Taliban Leader Establishes Separate Army Amid Afghan Poverty Crisis
Despite warnings from international organizations about a looming food crisis in Afghanistan, Mullah Hibatullah Akhundzada, the leader of the Taliban, has created a 40,000-person army due to internal conflicts. This was recently made public by Rahmatullah Nabil, the former national security chief of Afghanistan. Mr. Nabil reported that the Taliban leader has used government funds to build this army. It has been reported that Mullah Hibatullah’s rival unit is working to expand its power. The Taliban leader has taken government revenue, which is derived from taxes paid by businessmen, to create a separate army, while donor organizations have announced a reduction in the budget to continue financial assistance to Afghanistan and warned that if food is not provided to the Afghan people quickly, hunger will spread throughout the country. Afghans have also criticized the Taliban leader for using government money to build a separate army.
The former head of national security in Afghanistan, Rahmatullah Nabil, stated that Mullah Hibatullah Akhundzada, the current leader of the Taliban, had commanded the withdrawal of approximately 60 billion Afghanis from the Ministry of Finance account in the past year. On Saturday night, March 17, Mr. Nabil tweeted, “Information suggests that in the last year, around 60 billion Afghanis have been taken from the Ministry of Finance under the guise of various expenses by various people with different names, which is approximately 50% of the total tax revenue.”
The former head of the country’s national security has provided an explanation, stating that the relatives of the Taliban’s Finance Minister have been using the money to build and finance a 40,000-person military force, which was formed in Kandahar and consists of the relatives and dependents of Hibatullah Akhundzada and his closest advisers. Additionally, the money is being used to purchase the loyalty of certain ethnic leaders. The Taliban regime’s Ministry of Finance announced approximately 28 days ago that taxes totaling approximately 100 billion Afghanis had been collected over the previous 11 months. While Afghans and businessmen feel that the Taliban have collected more taxes from them by employing force than in prior years, the Taliban have described the collection of this amount of money as “unprecedented.”
Hedayatullah Badri, commonly referred to as “Gul-Agha,” the Taliban’s Minister of Finance, denied what Mr. Nabil described as an “unsuitable and direct” request for money from the address of Mullah Hibatullah and his family. Rahmatullah Nabil posted on his social media that “Mulla Gol-Agha’s plan was to pay all the money through bank accounts for accounting purposes in the future, but Hibatullah and his relatives insisted on paying in cash.”
According to Mr. Nabil’s information, in Hidayatullah Badri’s absence last week, the Taliban leader appointed one of his relatives and devoted individuals as Afghanistan’s finance minister and instructed them to send Kandahar’s share of provincial taxes directly to his office going forward. However, on March 8th, many media outlets reported that Hedayatullah Badri, the Taliban’s Finance Minister, had resigned following a dispute with Hibatullah Akhundzada. Hedayatullah Badri, who is also known within the Taliban as “Gol-Agha Ishaqzai” and is one of the closest associates of Mullah Muhammad Omar, the Tehreek-e-Taliban founder, had been responsible for gathering funding for Taliban members.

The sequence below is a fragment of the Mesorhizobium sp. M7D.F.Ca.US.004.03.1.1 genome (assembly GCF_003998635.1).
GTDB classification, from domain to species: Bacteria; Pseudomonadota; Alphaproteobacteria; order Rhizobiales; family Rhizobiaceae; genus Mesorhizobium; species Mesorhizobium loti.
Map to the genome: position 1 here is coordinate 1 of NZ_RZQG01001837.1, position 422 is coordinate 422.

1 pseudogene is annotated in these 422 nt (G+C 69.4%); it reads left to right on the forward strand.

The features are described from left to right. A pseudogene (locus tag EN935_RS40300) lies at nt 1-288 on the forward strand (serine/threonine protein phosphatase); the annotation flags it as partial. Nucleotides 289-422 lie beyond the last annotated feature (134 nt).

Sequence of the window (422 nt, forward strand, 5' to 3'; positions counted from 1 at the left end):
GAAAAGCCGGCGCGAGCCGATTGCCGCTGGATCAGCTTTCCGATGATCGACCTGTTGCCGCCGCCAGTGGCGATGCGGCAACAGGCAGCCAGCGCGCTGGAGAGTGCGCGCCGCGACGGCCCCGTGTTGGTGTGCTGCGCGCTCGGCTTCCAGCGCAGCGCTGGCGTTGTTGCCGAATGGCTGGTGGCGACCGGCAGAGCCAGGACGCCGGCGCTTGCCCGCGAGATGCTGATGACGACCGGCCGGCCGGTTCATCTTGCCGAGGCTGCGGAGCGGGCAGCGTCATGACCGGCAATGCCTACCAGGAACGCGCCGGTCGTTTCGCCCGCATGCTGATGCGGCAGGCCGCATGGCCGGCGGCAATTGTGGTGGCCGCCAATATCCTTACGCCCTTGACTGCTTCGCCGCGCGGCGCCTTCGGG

Inter-group Disputes Among the Taliban
According to Rahmatullah Nabil, the Taliban leader has established an independent military force in Kandahar as tensions between the Taliban’s top leaders have escalated. The Ministers of Defense and Interior, as well as the Political Deputy for the Foreign Ministry of the Taliban, have all made public statements that illustrate the deep divisions among the Taliban leadership.
Josep Burrell, the head of the European Union’s Foreign Policy, stated during a news conference held in the United Nations General Assembly that there are several differences between the Taliban and the West that could be leveraged to apply pressure on the Taliban. Mr. Burrell noted that other Taliban leaders are in disagreement with Mullah Hibatullah’s stance, one of whom has been denying girls the right to live and receive an education in society.
On Saturday, February 11th, Sirajuddin Haqqani, the Taliban’s acting Interior Minister, spoke at a religious school’s graduation ceremony in Khost province in the southeast of Afghanistan. He denounced and declared the ongoing oppressive circumstances inside the Taliban to be unbearable. He highlighted that in the current circumstances, people’s wounds needed to be healed. He also stated that no one benefits from the group’s leadership’s monopoly on power and imposition of the people’s opinion. Although he did not name a specific instance of monopolizing power and imposing a point of view, it appears that he was referring to the ban on secondary and higher education for girls in schools and universities, as well as the suspension of women working in domestic and foreign organizations. This has caused a strong reaction from the international community against the Taliban.